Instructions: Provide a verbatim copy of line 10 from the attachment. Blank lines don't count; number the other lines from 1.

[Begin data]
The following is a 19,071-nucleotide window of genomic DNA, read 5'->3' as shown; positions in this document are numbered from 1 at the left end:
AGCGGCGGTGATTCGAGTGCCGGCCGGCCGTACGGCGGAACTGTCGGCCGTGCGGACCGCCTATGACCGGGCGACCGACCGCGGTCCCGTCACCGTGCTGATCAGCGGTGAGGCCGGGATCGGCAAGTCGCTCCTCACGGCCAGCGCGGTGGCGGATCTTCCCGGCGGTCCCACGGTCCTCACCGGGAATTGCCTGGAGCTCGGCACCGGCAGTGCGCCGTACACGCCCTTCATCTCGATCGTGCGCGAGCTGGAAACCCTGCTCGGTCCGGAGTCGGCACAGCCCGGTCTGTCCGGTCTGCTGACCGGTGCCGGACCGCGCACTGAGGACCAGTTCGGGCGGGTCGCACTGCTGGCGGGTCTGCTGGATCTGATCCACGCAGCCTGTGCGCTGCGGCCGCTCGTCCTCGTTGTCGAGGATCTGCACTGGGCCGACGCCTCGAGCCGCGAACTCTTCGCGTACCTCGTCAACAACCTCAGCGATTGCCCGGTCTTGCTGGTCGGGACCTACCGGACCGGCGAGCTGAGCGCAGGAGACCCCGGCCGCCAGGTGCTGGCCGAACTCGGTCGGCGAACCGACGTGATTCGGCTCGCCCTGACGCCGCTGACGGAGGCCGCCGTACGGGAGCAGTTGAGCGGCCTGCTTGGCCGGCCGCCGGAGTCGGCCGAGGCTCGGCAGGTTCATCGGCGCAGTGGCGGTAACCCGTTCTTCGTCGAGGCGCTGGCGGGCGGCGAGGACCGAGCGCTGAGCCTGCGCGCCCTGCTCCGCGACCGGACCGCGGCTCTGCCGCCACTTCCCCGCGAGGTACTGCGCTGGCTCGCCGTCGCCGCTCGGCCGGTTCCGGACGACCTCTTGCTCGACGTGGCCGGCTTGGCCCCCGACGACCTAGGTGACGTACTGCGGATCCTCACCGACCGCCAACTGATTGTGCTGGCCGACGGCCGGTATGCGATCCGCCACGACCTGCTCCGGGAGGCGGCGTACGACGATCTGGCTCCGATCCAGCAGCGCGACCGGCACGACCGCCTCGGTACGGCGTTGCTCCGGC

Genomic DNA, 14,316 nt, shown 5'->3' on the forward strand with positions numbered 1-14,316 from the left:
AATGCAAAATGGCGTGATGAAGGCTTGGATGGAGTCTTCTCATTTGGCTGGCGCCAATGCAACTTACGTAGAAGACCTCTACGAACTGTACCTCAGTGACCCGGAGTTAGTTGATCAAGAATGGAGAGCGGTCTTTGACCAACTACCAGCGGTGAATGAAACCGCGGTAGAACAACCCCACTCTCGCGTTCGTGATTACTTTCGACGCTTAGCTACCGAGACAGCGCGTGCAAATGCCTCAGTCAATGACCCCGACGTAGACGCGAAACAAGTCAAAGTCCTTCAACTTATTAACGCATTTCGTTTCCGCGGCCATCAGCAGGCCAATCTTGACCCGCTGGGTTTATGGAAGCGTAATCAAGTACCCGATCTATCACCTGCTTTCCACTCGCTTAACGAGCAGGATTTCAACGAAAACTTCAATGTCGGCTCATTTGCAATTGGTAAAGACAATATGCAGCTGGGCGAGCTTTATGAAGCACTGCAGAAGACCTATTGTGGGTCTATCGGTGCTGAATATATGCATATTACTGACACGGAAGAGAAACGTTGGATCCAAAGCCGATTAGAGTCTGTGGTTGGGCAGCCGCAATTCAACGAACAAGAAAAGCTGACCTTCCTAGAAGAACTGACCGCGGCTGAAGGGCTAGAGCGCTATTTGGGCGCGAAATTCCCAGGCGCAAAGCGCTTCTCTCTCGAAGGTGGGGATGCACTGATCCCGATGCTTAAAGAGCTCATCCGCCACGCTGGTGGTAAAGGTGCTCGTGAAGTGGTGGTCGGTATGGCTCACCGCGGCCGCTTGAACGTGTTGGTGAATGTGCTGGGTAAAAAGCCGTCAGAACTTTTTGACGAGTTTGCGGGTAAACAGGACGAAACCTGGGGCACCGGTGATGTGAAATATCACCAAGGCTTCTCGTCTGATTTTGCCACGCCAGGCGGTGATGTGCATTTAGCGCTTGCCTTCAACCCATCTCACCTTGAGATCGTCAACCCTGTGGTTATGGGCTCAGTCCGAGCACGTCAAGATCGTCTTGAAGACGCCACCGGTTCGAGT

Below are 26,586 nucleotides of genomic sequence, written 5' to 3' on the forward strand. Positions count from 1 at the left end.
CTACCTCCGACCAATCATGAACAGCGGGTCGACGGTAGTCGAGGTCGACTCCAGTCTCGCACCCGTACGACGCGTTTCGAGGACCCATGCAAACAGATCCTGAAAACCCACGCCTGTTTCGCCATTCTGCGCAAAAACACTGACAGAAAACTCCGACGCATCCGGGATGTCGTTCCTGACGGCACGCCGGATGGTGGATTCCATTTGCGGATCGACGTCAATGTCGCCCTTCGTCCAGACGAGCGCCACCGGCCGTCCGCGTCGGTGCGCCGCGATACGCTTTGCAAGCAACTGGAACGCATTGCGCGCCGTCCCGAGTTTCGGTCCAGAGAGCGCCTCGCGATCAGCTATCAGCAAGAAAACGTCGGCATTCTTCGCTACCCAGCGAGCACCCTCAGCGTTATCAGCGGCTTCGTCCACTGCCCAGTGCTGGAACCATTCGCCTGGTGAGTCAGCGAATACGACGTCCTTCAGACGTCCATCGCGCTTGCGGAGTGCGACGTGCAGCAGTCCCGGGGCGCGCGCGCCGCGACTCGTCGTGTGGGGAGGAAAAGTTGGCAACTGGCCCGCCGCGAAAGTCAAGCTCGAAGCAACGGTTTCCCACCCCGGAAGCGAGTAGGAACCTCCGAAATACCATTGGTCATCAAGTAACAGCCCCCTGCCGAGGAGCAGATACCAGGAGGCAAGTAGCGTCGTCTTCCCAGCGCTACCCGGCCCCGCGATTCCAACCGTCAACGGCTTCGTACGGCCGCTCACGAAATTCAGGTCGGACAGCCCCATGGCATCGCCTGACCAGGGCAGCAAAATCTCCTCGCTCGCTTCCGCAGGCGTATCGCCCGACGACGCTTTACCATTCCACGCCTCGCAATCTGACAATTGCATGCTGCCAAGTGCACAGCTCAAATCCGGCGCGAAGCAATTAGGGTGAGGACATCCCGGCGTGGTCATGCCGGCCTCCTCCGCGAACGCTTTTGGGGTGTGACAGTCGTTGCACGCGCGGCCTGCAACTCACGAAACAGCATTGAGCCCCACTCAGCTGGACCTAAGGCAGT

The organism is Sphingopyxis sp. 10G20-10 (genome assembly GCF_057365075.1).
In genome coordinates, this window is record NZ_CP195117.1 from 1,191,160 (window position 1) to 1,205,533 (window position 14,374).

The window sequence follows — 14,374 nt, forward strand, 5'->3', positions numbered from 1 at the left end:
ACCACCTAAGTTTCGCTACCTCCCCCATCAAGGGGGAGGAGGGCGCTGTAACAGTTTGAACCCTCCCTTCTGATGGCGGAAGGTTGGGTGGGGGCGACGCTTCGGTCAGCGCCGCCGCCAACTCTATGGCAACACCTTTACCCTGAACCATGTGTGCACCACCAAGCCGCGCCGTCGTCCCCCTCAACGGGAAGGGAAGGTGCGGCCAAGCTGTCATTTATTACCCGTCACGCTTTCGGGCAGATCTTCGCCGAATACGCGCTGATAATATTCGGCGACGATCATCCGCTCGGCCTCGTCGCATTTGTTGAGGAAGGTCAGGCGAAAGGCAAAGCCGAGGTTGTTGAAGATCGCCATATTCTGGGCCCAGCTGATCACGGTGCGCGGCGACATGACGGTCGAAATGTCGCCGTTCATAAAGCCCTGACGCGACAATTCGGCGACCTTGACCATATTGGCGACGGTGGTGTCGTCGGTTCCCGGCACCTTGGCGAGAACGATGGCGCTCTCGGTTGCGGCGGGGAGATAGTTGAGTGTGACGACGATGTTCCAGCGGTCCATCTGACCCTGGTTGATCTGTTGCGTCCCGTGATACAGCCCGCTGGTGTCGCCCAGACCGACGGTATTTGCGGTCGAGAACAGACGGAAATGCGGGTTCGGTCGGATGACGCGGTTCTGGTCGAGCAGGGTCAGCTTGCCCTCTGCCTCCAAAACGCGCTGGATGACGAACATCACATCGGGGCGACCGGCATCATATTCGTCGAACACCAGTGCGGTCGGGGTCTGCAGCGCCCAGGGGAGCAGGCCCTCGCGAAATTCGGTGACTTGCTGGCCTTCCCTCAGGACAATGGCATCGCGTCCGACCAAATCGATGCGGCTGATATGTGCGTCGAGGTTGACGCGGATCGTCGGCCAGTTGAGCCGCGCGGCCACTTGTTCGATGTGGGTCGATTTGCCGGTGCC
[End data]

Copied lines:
ACCACCTAAGTTTCGCTACCTCCCCCATCAAGGGGGAGGAGGGCGCTGTAACAGTTTGAACCCTCCCTTCTGATGGCGGAAGGTTGGGTGGGGGCGACGCTTCGGTCAGCGCCGCCGCCAACTCTATGGCAACACCTTTACCCTGAACCATGTGTGCACCACCAAGCCGCGCCGTCGTCCCCCTCAACGGGAAGGGAAGGTGCGGCCAAGCTGTCATTTATTACCCGTCACGCTTTCGGGCAGATCTTCGCCGAATACGCGCTGATAATATTCGGCGACGATCATCCGCTCGGCCTCGTCGCATTTGTTGAGGAAGGTCAGGCGAAAGGCAAAGCCGAGGTTGTTGAAGATCGCCATATTCTGGGCCCAGCTGATCACGGTGCGCGGCGACATGACGGTCGAAATGTCGCCGTTCATAAAGCCCTGACGCGACAATTCGGCGACCTTGACCATATTGGCGACGGTGGTGTCGTCGGTTCCCGGCACCTTGGCGAGAACGATGGCGCTCTCGGTTGCGGCGGGGAGATAGTTGAGTGTGACGACGATGTTCCAGCGGTCCATCTGACCCTGGTTGATCTGTTGCGTCCCGTGATACAGCCCGCTGGTGTCGCCCAGACCGACGGTATTTGCGGTCGAGAACAGACGGAAATGCGGGTTCGGTCGGATGACGCGGTTCTGGTCGAGCAGGGTCAGCTTGCCCTCTGCCTCCAAAACGCGCTGGATGACGAACATCACATCGGGGCGACCGGCATCATATTCGTCGAACACCAGTGCGGTCGGGGTCTGCAGCGCCCAGGGGAGCAGGCCCTCGCGAAATTCGGTGACTTGCTGGCCTTCCCTCAGGACAATGGCATCGCGTCCGACCAAATCGATGCGGCTGATATGTGCGTCGAGGTTGACGCGGATCGTCGGCCAGTTGAGCCGCGCGGCCACTTGTTCGATGTGGGTCGATTTGCCGGTGCC